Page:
Condo Grill Rules are important. An outdoor grilling option to consider

Condo grill rules were probably not on the list of things you were thinking about when you bought your new home. Or maybe you recently received a new set of HOA rules. Here’s a review of why these rules are important and a few outdoor grilling alternatives so you can still cook outdoors.

Outdoor grilling outside is a great way to get fresh air in the warmer months and keep the heat out of your kitchen. When you live in a condo, your HOA (Homeowners’ Association) might prohibit grills, particularly open-flame grills because a large property fire would be tragic.

The good news is there are alternatives that can keep you within the HOA rules so you can continue to enjoy cooking outside.

Row of townhouses to discuss condo grill rules for an HOA

One quick thing to note. This article is written from my personal experience as a 10+ year coastal condo community resident. I am not a fire code inspector or a lawyer. Before buying anything, double-check with your Homeowners’ Association, property manager, and/or the local fire code inspector for more information about the condo grill rules that apply to your situation.

Why Condo Grill Rules are needed

Grill rules are needed for the simple reason of preventing fires, especially in the case of multi-family homes. Fires are always terrible and are further amplified when it comes to attached living. A close encounter with a large building fire, which hopefully you will never have, will result in an understanding of why fire prevention rules are no joke.

Living in a townhouse, condo, or other attached houses means multiple homes could have fire, water, and/or smoke damage in the blink of an eye. The moments watching and waiting for the flames to be extinguished are excruciating. You really don’t want to risk starting a fire using an open-flame grill.

And while you think you could be careful and nothing would happen if you sneak in a grill is your insurance policy may not cover damage caused by breaking the rules. The consequences above and beyond putting people’s lives in danger could be financially costly as well if there is an accidental fire.

You should also keep in mind that condo grill rules may change over time. The guidelines acceptable in the past may change in the future. If the grill rules change and you already had an open flame grill, it may be grandfathered in. Or it may not. You’ll need to check with both your HOA and possibly the fire marshal to confirm what applies in your situation. Even if your existing grill is allowed, the rules changed because the risk there is regardless.

Do your part to keep both your home as well as your neighbors’ safe. You would hope that they’d care enough to do the same for you.

Outdoor Grilling Alternative for Condos

If you have a patio or balcony, your HOA may allow outdoor electric grills as an alternative to propane gas or charcoal grills. And there are several options to choose from. If electric grills haven’t been added as an option, you may want to ask them to consider it.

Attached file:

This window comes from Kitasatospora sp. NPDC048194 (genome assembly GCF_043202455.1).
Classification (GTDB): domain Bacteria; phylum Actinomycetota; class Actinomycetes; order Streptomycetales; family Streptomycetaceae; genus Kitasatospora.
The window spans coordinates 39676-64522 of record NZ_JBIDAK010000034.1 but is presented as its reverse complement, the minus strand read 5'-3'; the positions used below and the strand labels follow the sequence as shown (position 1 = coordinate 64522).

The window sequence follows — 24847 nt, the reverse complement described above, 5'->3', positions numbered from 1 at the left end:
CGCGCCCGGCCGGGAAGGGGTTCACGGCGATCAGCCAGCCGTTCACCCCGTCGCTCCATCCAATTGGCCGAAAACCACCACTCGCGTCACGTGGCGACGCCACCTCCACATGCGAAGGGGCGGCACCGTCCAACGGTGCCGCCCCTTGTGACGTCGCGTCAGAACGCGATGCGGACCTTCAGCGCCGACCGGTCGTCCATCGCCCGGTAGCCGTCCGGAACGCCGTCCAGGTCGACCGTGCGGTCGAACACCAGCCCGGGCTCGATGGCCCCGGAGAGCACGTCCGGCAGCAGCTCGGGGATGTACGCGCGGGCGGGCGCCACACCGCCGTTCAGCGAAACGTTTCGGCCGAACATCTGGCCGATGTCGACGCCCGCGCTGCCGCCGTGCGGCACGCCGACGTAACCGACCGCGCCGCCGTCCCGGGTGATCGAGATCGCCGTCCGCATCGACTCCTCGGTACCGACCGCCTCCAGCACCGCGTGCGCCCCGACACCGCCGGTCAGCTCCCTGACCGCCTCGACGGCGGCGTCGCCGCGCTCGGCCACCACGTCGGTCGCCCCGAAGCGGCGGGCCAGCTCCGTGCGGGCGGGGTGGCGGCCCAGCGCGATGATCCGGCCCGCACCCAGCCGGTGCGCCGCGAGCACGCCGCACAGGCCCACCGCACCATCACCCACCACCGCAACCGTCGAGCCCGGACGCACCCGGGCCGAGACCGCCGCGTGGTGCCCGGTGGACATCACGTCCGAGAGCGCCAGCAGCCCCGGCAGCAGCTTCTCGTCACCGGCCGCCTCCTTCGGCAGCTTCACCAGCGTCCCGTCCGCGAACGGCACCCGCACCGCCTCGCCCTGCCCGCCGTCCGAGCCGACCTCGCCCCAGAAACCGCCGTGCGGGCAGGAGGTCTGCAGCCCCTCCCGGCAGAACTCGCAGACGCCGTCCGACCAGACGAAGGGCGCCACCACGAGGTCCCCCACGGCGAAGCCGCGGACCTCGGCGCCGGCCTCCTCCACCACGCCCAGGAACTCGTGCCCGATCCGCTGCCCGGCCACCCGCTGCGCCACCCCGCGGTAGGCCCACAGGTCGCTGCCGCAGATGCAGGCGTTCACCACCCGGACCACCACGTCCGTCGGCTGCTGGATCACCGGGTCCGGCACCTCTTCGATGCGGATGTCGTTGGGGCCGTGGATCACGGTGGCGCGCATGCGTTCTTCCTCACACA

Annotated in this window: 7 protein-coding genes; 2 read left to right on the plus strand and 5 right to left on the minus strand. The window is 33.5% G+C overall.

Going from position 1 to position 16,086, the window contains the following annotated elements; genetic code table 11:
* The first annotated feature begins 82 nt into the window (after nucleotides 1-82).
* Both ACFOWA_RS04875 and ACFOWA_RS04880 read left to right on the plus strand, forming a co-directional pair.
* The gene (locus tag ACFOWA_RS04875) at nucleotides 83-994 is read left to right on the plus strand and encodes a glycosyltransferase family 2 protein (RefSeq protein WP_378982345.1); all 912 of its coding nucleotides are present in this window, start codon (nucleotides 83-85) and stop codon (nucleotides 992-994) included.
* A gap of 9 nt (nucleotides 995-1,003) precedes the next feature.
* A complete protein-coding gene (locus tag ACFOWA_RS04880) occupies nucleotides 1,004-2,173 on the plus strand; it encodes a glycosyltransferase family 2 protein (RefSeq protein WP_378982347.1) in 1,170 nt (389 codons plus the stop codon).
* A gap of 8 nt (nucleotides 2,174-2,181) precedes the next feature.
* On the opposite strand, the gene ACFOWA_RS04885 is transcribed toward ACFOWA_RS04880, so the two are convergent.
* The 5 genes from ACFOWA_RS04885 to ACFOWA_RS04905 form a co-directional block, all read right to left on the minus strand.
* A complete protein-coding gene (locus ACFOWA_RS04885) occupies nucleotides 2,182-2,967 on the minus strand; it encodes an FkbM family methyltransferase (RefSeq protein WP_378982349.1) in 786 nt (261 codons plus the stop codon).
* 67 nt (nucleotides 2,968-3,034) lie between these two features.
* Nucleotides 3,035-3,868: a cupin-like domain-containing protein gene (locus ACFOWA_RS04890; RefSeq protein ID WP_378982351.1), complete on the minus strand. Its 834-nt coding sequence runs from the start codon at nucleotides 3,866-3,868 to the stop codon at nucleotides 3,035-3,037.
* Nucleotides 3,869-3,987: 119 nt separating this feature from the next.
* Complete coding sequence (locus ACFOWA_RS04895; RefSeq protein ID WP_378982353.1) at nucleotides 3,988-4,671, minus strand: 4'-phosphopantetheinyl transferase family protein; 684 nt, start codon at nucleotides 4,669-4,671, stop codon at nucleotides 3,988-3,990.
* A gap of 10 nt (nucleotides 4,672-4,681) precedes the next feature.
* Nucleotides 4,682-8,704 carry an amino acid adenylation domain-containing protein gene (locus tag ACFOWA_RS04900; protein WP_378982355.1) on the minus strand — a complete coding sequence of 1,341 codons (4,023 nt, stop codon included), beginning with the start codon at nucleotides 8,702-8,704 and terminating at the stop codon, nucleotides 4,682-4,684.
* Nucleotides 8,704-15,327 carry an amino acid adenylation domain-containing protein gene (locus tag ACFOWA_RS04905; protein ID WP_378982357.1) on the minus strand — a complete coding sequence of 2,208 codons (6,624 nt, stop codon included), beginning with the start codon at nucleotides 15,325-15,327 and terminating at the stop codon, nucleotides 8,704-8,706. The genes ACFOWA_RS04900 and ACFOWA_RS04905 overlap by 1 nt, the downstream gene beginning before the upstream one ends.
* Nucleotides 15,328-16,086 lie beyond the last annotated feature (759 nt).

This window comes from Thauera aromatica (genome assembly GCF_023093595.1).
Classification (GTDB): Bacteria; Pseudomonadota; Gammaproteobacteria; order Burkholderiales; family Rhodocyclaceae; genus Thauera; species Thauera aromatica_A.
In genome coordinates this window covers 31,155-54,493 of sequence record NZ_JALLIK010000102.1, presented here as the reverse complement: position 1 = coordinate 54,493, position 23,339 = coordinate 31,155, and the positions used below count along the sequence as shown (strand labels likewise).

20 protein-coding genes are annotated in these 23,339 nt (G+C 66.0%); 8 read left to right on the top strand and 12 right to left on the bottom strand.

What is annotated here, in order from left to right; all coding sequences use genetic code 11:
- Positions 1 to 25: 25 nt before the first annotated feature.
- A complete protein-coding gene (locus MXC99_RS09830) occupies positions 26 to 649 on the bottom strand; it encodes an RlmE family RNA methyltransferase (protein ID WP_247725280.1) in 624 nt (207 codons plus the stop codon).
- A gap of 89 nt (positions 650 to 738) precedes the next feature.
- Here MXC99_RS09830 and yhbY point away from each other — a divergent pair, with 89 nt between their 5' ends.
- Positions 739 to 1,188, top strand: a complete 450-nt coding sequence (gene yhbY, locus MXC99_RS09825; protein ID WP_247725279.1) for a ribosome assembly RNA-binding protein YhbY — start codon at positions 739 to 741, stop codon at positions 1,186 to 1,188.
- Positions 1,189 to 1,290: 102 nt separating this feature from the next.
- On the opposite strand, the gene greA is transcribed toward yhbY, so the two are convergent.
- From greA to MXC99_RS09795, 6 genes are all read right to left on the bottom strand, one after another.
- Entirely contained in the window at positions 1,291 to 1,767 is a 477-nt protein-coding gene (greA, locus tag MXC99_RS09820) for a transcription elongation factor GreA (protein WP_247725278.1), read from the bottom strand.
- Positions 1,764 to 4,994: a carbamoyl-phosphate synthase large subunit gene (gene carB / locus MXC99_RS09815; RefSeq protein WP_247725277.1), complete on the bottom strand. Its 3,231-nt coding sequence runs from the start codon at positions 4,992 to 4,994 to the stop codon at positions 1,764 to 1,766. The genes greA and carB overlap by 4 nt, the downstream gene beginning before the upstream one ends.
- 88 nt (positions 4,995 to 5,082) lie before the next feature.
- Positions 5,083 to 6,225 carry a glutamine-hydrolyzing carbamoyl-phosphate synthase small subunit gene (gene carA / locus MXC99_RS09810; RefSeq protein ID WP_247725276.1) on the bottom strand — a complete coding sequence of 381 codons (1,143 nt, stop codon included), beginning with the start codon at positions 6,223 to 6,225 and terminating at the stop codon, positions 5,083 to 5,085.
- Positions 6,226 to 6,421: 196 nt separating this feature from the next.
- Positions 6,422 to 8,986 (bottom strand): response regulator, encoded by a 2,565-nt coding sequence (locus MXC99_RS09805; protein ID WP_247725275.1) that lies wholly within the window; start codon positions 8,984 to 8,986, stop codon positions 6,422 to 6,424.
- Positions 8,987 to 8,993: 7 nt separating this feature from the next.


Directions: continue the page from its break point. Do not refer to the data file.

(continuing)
You may not be familiar with outdoor electric grills. There are a few different options available, but given the open-flame grills are more popular, it’s easy to overlook them. Many of the popular choices must be used outside in an open space because they create smoke.

Weber, for example, has two electric grill models available as part of their Q-series: the Q1400 and Q2400. While electric won’t outperform gas or charcoal, it will allow you to grill on a condo patio.

In addition to fire concerns, your HOA may also prohibit grills because of the smoke getting into other homes. In tightly packed condos, the smoke from your balcony or patio may float into the bedroom of one of your neighbors. It can be frustrating to smell your neighbor’s cooking late in the evening while you’re lying in bed. There are a few smokeless options that may be more agreeable to your HOA in that case.

A couple of downsides of electric grills

Electric grills mean not having to refill and carry a heavy propane tank or bag of charcoal. As with everything, there are a few downsides to consider with this type of outdoor grill.

Rain means changing your grilling plans. You already know that electricity and water don’t mix. While you could grill on windy days with an electric grill without worrying about the flame spreading, rain and other wet conditions would be a problem.

Electric grills typically have smaller cooking surfaces. Or for the models that are large, they either expensive or need to be hard-wired on a separate electricity source. The Weber electric grills are great size when you need to cook for a few people. Or if you’re typically cooking for one person, you could grill a main and side dish at the same time. Grilling for larger parties could be a challenge. Instead, get creative with your menu or stagger your dishes.

Final thoughts on Condo Grill Rules

If your HOA or fire marshal has put these rules in place for one important reason: the safety of your and your neighbors. The intention is not to annoy you or stop you from enjoying cooking outside at your home.

Outdoor electric grills are a great option that may be within your HOA’s guidelines. And if they’re not on the list already, consider asking them as they may not have looked into it before.

Have you had any issues with your Homeowners’ association when it comes to grilling outside? Were you able to find a solution that worked for everyone or are you still stuck?

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